- Directors: Francis Lawrence, James McTeigue, Zack Snyder, Sylvain White, Robert Schwentke
- Years Of Release: 2005, 2006, 2009, 2010, 2010
Before DC and its partner film studios tried their luck with superhero movies during the 2000's, they first ventured into the darker and grittier world of DC's more adult-oriented imprints, like Vertigo and Wildstorm.
Depending on who you ask, movies like The Losers and RED are either great reinterpretations of memorable graphic novels, or they're watered down adaptations of provocative titles such as Constantine, V For Vendetta and Watchmen. The fact remains that these five adaptations are all good standalone action movies - which is something that can not be said for many of the movies in this list (don't bother with RED 2, though).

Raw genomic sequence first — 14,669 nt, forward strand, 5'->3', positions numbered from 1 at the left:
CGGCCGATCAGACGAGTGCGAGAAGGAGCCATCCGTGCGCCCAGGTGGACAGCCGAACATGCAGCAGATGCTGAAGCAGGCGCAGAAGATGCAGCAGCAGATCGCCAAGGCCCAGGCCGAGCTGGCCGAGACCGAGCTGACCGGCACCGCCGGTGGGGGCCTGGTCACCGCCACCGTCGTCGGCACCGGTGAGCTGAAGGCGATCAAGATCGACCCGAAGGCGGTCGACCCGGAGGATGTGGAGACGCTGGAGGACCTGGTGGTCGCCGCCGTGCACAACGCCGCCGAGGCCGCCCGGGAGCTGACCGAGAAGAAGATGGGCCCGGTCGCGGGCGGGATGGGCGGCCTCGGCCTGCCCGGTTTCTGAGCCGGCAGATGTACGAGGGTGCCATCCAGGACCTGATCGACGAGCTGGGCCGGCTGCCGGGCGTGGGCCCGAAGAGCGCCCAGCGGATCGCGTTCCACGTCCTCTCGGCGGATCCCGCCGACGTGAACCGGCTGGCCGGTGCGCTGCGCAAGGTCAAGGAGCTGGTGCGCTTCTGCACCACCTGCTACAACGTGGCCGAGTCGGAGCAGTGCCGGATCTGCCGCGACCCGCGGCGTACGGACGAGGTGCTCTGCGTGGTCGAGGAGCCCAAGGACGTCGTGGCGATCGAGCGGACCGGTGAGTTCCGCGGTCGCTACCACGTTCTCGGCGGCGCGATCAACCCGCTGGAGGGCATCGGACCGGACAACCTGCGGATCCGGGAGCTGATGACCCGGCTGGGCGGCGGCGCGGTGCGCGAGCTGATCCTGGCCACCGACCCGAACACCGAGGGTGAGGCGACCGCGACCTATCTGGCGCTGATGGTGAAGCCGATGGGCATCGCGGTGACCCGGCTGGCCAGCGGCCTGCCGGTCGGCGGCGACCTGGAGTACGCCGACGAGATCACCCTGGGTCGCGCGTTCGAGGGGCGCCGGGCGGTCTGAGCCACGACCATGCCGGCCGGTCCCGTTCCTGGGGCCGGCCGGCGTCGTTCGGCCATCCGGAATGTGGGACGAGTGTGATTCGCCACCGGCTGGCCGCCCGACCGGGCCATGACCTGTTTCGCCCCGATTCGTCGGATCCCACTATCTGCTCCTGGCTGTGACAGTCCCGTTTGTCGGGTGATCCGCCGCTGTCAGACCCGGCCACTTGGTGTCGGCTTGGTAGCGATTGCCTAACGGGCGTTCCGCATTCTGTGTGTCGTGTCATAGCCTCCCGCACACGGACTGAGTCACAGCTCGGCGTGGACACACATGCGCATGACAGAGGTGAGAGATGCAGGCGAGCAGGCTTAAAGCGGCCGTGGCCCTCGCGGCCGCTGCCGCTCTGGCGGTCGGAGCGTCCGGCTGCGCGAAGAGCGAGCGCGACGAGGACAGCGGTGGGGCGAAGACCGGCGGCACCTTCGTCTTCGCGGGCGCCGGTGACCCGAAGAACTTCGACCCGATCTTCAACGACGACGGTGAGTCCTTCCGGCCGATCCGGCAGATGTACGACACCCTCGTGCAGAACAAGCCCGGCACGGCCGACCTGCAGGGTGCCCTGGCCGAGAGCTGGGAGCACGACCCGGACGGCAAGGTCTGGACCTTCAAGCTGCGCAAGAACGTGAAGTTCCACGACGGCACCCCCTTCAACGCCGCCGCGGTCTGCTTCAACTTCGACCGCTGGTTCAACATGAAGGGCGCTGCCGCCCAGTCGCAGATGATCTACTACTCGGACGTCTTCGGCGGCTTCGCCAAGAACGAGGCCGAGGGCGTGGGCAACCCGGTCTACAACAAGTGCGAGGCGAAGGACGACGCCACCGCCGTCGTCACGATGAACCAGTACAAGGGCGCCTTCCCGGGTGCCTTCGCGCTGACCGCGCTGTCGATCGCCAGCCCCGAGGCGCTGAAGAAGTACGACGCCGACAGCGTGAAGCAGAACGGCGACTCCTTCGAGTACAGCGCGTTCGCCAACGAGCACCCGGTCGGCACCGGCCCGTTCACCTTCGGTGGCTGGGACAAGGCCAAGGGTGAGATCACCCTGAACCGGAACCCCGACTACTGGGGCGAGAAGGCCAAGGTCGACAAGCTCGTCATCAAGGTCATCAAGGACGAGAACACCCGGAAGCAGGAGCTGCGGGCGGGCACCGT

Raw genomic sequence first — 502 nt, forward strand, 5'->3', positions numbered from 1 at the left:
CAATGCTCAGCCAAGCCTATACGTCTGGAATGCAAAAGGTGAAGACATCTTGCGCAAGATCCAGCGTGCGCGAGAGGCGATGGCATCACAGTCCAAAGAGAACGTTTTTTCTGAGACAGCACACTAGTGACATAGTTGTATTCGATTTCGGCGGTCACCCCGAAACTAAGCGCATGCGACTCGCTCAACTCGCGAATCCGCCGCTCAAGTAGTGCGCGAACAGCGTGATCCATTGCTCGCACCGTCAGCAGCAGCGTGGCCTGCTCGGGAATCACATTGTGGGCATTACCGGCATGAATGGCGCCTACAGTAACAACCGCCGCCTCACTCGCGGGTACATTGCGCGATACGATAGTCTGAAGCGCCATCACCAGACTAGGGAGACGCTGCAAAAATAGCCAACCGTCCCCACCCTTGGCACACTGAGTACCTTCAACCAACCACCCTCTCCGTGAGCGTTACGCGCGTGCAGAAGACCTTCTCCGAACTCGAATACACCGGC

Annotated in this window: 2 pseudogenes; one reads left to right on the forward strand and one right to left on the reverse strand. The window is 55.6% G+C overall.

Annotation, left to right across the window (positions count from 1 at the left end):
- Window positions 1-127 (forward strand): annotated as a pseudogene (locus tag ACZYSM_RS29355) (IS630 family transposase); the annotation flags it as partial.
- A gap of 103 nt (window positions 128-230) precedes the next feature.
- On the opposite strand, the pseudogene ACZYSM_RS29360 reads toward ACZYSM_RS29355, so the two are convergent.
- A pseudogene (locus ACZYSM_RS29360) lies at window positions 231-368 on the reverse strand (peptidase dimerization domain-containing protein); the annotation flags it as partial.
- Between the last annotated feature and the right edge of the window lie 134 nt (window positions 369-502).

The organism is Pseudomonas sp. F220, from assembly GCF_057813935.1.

Some hardcore fans may not appreciate the cinematic changes implemented in films like Watchmen (long story short, there are no aliens). But for the casual moviegoer and comic fan, these movies are more than worth the time.
The DCEU may be suffering from a rocky start, but that's not to say that the comic giant should be counted out of the game just yet. As we wait for the next big DCEU movie that will hopefully restore peoples' faith in the brand, there's a lot more to the DC name beyond gritty reinterpretations of popular heroes waiting to be explored - but not every one of them is as good as a Batman movie from Tim Burton or Christopher Nolan.
Fans have jokingly suggested that it would be best for DC movies to lighten up, and there's no better way to do so by having a good laugh from DC's first attempts at the art of movie making. After all, the DCEU and the undeniable cinematic presence of Batman would never have become today's reality if not for yesterday's ice related puns.
For the other side of the front, check out this list of Marvel's best guilty pleasure moments.